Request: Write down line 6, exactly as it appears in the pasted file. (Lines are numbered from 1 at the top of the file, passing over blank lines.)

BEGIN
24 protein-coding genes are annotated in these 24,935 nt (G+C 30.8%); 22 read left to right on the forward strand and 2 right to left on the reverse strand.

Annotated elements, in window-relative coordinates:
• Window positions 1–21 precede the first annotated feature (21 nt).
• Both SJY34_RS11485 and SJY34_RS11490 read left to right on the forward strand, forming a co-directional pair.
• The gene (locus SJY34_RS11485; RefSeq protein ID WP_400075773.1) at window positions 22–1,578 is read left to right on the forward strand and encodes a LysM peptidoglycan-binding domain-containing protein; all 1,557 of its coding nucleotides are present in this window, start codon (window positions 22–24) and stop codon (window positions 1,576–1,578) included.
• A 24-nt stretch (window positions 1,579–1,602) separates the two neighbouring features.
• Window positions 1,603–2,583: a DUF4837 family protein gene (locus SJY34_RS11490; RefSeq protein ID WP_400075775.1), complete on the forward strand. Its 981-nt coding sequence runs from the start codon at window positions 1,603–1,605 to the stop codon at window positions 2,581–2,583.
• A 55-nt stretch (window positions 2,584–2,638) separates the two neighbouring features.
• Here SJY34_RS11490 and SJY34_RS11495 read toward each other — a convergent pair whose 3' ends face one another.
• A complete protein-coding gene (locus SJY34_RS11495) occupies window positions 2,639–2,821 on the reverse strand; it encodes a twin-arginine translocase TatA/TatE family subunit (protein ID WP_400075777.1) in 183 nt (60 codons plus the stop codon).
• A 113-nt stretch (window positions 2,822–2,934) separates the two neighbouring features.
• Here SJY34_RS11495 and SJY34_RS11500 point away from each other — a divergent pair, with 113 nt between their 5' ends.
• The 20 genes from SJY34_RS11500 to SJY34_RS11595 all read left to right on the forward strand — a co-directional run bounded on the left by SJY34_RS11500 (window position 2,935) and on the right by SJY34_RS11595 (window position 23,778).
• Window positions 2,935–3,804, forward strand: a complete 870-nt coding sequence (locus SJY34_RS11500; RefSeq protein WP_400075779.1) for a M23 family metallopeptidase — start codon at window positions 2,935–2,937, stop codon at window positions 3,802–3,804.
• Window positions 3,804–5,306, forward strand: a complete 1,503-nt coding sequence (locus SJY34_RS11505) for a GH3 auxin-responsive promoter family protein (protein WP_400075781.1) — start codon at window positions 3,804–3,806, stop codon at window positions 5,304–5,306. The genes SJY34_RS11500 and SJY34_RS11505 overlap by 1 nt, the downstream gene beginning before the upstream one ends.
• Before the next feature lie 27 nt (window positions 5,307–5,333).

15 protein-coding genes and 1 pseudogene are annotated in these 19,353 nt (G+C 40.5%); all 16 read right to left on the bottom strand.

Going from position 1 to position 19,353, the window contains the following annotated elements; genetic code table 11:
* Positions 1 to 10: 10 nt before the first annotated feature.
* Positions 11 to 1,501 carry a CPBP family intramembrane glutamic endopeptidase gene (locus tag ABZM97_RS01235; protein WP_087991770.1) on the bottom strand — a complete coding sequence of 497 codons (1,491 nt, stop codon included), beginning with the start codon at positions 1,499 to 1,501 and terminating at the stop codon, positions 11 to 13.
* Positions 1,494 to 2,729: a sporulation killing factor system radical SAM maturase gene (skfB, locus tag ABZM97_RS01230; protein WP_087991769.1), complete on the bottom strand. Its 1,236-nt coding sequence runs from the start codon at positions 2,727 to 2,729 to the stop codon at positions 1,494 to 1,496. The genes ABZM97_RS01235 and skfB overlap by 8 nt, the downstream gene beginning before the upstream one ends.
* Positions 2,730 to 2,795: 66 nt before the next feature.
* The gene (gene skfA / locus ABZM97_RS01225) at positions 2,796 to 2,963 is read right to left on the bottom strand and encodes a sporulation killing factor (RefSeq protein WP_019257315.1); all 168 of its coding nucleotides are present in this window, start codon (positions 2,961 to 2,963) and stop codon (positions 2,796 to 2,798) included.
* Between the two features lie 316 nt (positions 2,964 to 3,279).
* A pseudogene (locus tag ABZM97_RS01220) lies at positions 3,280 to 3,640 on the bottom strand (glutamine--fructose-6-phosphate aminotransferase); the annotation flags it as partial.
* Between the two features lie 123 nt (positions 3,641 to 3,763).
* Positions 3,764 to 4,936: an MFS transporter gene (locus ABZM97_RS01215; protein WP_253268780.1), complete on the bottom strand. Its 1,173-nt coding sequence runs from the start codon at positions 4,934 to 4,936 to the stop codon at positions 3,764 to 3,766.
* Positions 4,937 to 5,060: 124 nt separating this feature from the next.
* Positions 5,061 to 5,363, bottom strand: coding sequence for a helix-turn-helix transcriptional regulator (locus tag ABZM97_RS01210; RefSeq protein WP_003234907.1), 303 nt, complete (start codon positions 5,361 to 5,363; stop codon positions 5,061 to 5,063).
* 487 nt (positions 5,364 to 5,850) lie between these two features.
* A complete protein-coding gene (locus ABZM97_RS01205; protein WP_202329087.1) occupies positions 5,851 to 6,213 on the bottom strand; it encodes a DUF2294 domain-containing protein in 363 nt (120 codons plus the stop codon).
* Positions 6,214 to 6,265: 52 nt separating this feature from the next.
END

• A 24-nt stretch (window positions 1,579–1,602) separates the two neighbouring features.